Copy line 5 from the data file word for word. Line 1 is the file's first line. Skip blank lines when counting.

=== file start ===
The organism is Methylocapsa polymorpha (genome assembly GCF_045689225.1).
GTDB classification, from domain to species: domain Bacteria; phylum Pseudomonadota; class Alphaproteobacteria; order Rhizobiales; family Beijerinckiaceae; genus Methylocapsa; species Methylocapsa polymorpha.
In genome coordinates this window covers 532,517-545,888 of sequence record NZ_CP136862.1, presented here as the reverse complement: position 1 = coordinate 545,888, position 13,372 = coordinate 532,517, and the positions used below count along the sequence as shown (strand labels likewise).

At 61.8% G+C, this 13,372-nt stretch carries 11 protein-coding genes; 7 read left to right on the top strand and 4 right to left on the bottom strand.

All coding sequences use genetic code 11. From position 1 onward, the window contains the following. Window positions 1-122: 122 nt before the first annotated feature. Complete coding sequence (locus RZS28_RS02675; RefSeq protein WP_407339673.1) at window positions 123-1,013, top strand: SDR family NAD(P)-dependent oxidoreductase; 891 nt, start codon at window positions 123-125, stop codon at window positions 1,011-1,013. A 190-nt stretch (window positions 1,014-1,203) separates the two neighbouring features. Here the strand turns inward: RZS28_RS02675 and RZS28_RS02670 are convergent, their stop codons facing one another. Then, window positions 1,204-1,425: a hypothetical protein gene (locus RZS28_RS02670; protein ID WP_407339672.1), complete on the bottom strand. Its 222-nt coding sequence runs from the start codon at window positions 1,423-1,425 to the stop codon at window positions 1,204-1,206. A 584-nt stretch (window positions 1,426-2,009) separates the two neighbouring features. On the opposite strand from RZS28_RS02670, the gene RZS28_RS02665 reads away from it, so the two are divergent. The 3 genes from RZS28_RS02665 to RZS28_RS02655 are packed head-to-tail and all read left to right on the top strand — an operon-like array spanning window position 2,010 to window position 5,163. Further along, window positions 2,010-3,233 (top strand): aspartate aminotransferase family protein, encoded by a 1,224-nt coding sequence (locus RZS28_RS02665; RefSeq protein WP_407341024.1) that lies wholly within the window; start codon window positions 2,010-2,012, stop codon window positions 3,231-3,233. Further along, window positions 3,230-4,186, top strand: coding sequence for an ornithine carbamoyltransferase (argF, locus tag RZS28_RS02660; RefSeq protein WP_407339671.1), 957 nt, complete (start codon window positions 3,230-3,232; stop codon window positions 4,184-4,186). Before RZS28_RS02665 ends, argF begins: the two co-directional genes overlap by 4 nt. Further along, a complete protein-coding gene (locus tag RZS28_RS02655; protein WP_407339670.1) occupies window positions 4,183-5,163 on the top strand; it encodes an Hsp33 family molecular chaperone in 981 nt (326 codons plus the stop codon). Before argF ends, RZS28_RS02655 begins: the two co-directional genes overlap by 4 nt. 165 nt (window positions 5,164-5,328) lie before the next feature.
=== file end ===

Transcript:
All coding sequences use genetic code 11. From position 1 onward, the window contains the following. Window positions 1-122: 122 nt before the first annotated feature. Complete coding sequence (locus RZS28_RS02675; RefSeq protein WP_407339673.1) at window positions 123-1,013, top strand: SDR family NAD(P)-dependent oxidoreductase; 891 nt, start codon at window positions 123-125, stop codon at window positions 1,011-1,013. A 190-nt stretch (window positions 1,014-1,203) separates the two neighbouring features. Here the strand turns inward: RZS28_RS02675 and RZS28_RS02670 are convergent, their stop codons facing one another. Then, window positions 1,204-1,425: a hypothetical protein gene (locus RZS28_RS02670; protein ID WP_407339672.1), complete on the bottom strand. Its 222-nt coding sequence runs from the start codon at window positions 1,423-1,425 to the stop codon at window positions 1,204-1,206. A 584-nt stretch (window positions 1,426-2,009) separates the two neighbouring features. On the opposite strand from RZS28_RS02670, the gene RZS28_RS02665 reads away from it, so the two are divergent. The 3 genes from RZS28_RS02665 to RZS28_RS02655 are packed head-to-tail and all read left to right on the top strand — an operon-like array spanning window position 2,010 to window position 5,163. Further along, window positions 2,010-3,233 (top strand): aspartate aminotransferase family protein, encoded by a 1,224-nt coding sequence (locus RZS28_RS02665; RefSeq protein WP_407341024.1) that lies wholly within the window; start codon window positions 2,010-2,012, stop codon window positions 3,231-3,233. Further along, window positions 3,230-4,186, top strand: coding sequence for an ornithine carbamoyltransferase (argF, locus tag RZS28_RS02660; RefSeq protein WP_407339671.1), 957 nt, complete (start codon window positions 3,230-3,232; stop codon window positions 4,184-4,186). Before RZS28_RS02665 ends, argF begins: the two co-directional genes overlap by 4 nt. Further along, a complete protein-coding gene (locus tag RZS28_RS02655; protein WP_407339670.1) occupies window positions 4,183-5,163 on the top strand; it encodes an Hsp33 family molecular chaperone in 981 nt (326 codons plus the stop codon). Before argF ends, RZS28_RS02655 begins: the two co-directional genes overlap by 4 nt. 165 nt (window positions 5,164-5,328) lie before the next feature.